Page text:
Worst Civilian Skydiving Accident
August 28, 2007 6:17 AM   Subscribe

Leaping Through the clouds 40 years ago yesterday, 18 experienced recreational skydivers took off in a converted World War II B-25 flying at 20,000 feet, intending to land at Ortner Field in Wakeman, Ohio. Expecting to free fall and then pop their chutes at 3,000 feet, after passing through the clouds at 4,000 feet, they instead plunged into Lake Erie, five miles from shore. FAA rules then and now bar skydiving through clouds, for obvious reasons. The plane's pilot wasn't rated to fly the craft but he also received bad information about his location from an air traffic controller in Oberlin: the controller mistook a Cessna observing the jump from a couple of miles away for the B-25. Two skydivers, one of whom had used his Styrofoam-lined helmet as a flotation device, were saved from the waters by a passing boater; 16 skydivers drowned. Oddly, one skydiver had told people the night before that, given a choice, he would take drowning as the way to go. He did not survive. The tragedy remains the worst recreational skydiving accident in history. (Sub. required.)
posted by etaoin (20 comments total) 3 users marked this as a favorite
posted by mert at 6:55 AM on August 28, 2007

Speaking as a skydiver, that's yet another clear case of survival of the fittest. Not a sport to fool around with. Nice obit tho.
posted by allkindsoftime at 7:07 AM on August 28, 2007

Air Darwin, flight 041, now disembarking. Watch your step.
posted by bashos_frog at 7:27 AM on August 28, 2007

I will never fully understand recreational skydiving. I just can't see how any amount of fun is worth that much risk.
posted by cerebus19 at 7:28 AM on August 28, 2007

My father once told me two things fall from the sky: birdshit and fools.
posted by TheOnlyCoolTim at 7:39 AM on August 28, 2007 [1 favorite]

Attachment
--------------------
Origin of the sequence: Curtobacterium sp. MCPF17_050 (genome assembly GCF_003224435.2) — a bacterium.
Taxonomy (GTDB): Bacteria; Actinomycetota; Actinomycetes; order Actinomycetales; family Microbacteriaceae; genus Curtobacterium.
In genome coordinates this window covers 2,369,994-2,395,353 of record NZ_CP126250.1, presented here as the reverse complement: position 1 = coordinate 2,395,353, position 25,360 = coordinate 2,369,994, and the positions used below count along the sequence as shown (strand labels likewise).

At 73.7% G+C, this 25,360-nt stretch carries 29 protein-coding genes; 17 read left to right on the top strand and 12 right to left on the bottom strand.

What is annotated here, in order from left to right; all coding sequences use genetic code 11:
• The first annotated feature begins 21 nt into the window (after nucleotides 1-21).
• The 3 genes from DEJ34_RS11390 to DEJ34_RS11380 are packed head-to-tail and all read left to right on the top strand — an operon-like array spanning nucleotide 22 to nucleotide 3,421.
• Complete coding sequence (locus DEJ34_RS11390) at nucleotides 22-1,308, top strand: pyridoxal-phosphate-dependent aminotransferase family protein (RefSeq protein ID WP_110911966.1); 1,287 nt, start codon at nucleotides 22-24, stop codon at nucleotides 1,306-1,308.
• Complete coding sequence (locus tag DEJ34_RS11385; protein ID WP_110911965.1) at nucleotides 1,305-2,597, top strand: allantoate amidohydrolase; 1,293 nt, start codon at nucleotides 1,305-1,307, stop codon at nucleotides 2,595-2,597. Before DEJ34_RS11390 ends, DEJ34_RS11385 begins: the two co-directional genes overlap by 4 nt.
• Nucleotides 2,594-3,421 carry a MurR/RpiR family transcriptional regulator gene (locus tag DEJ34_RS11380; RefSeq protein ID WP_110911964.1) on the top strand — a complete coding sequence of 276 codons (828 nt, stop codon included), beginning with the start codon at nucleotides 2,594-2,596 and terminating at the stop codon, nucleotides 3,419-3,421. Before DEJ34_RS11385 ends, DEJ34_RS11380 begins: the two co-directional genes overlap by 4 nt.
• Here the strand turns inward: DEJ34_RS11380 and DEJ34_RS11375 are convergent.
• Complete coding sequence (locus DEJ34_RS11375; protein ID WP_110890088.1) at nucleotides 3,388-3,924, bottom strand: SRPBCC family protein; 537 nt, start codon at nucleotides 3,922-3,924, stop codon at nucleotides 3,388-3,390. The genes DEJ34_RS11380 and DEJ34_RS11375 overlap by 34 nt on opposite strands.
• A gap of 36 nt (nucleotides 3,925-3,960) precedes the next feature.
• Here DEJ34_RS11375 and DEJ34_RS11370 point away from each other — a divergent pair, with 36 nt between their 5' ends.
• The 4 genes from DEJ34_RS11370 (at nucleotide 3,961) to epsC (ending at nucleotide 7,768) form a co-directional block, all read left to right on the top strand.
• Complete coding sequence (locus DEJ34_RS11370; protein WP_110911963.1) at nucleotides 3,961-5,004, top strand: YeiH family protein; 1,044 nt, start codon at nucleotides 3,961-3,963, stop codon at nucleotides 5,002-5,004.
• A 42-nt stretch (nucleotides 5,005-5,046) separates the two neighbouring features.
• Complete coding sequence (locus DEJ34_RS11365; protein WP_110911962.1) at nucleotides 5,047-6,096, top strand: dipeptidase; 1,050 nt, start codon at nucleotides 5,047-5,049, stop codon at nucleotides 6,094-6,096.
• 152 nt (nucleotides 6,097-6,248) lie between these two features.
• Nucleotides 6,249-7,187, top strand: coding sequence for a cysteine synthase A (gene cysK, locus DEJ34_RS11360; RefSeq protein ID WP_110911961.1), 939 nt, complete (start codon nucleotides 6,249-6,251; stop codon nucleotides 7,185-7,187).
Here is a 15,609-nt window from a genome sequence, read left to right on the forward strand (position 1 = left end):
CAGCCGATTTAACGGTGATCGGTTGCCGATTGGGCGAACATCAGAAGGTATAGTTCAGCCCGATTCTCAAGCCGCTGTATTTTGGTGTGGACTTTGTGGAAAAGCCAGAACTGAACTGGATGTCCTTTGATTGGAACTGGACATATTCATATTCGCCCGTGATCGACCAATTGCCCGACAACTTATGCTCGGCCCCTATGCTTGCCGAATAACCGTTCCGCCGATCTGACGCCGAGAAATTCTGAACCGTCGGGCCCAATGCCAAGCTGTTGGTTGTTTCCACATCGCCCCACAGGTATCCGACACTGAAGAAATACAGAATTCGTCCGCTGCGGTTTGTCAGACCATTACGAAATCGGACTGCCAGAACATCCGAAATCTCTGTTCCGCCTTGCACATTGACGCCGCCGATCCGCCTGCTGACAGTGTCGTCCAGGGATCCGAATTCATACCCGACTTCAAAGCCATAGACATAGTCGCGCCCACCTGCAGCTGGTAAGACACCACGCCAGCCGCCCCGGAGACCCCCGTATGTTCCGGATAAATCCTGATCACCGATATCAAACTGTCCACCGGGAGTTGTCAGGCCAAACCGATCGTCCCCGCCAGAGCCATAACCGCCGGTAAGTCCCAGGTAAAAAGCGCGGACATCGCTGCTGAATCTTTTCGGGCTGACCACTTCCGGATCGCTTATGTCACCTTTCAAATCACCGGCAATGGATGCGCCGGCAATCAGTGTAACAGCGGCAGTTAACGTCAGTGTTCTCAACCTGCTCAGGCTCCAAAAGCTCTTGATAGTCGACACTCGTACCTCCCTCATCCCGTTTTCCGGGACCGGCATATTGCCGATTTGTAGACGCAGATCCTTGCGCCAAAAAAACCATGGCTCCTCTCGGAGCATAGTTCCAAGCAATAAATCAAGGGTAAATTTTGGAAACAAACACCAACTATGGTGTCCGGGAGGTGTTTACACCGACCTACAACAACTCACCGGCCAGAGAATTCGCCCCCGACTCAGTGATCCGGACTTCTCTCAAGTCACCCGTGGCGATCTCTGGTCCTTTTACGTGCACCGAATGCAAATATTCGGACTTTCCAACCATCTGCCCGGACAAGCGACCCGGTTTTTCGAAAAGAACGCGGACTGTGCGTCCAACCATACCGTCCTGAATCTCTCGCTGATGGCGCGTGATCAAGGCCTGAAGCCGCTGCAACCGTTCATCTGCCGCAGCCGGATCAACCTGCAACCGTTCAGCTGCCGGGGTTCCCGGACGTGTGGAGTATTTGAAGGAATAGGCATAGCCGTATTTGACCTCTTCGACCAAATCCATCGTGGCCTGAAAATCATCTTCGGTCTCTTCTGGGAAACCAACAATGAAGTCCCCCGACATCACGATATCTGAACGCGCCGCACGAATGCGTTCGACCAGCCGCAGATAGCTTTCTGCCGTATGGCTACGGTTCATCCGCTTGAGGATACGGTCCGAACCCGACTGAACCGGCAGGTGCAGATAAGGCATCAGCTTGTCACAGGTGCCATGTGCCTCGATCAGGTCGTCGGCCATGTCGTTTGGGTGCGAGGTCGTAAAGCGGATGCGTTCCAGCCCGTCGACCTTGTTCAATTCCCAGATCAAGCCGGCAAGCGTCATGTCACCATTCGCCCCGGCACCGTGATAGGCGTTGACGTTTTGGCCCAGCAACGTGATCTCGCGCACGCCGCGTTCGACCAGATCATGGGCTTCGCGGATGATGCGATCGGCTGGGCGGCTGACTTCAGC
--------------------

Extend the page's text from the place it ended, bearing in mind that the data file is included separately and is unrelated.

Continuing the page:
Wow. And they all had a nice long time to contemplate their imminent drownings as they fell through 4000 feet and saw only blue below. Kinda like MeFi.
posted by fourcheesemac at 7:45 AM on August 28, 2007

Actually, skydiving is fairly safe. In 2005 there were 2.2 million recorded jumps and 27 fatalities. Some of those are suicides. Most are experienced jumpers using very fast, very small parachutes who knew the extra risks they were taking on. Still, even using the raw numbers, that's only one death per 81, 481 jumps. Not bad odds, and it really is amazing fun, nothing quite like it.
posted by jedicus at 8:05 AM on August 28, 2007

The article says there were 20 jumpers, and 4 survivors. 2 of them dropped later and landed on dry land.
posted by mkb at 8:20 AM on August 28, 2007

18 went into the lake from one jump. The other 2 had chosen to drop from a higher altitude and thus were spared because the plane changed course. They were unaware of the accident until they landed on the field. You can count them if you want but I was focused on the accident and the 18 who went into the water. There were also a handful of people who overloaded the plane while it was still on the ground and had to remove themselves and thus lived. By the way, I had intended to post this on the anniversary and trusted the Huron Historical Society to get its facts right. But it was wrong--it said it occurred on Aug.28.
posted by etaoin at 8:38 AM on August 28, 2007

Pardon my really stupid question, but why did they all drown?

It was late August, so it shouldn't have been a hypothermia issue. Did the chutes land on top of them and they couldn't get out from under them? Did they have trouble detaching them? Were they wearing a lot of heavy gear? It just seemed to me that they should have been able to swim/stay afloat for quite some time and they didn't seem to.
posted by flarbuse at 8:48 AM on August 28, 2007

It all confuses me; I didn't realize the aim of skydiving was to go down as fast as possible then only pull your chute at the last available moment - I always thought the attraction would be floating down for as long as possible and enjoying the view along the way. I assume there's some limit on height above which you can't open your chute then? Maybe I've just got different priorities.
posted by Jimbob at 8:49 AM on August 28, 2007

It's not entirely clear to me why this counts as a skydiving accident at all. When I think of skydiving accidents I think of dangerous landings, failed chutes, and stupid acrobatics close to the ground.

Calling this a skydiving accident is like attributing stadium trampling to the game being played.
posted by anotherpanacea at 8:54 AM on August 28, 2007

Pardon my really stupid question, but why did they all drown?
One of the links mentioned the skydivers hurrying to remove heavy insulated clothing (need for the high-altitude jump).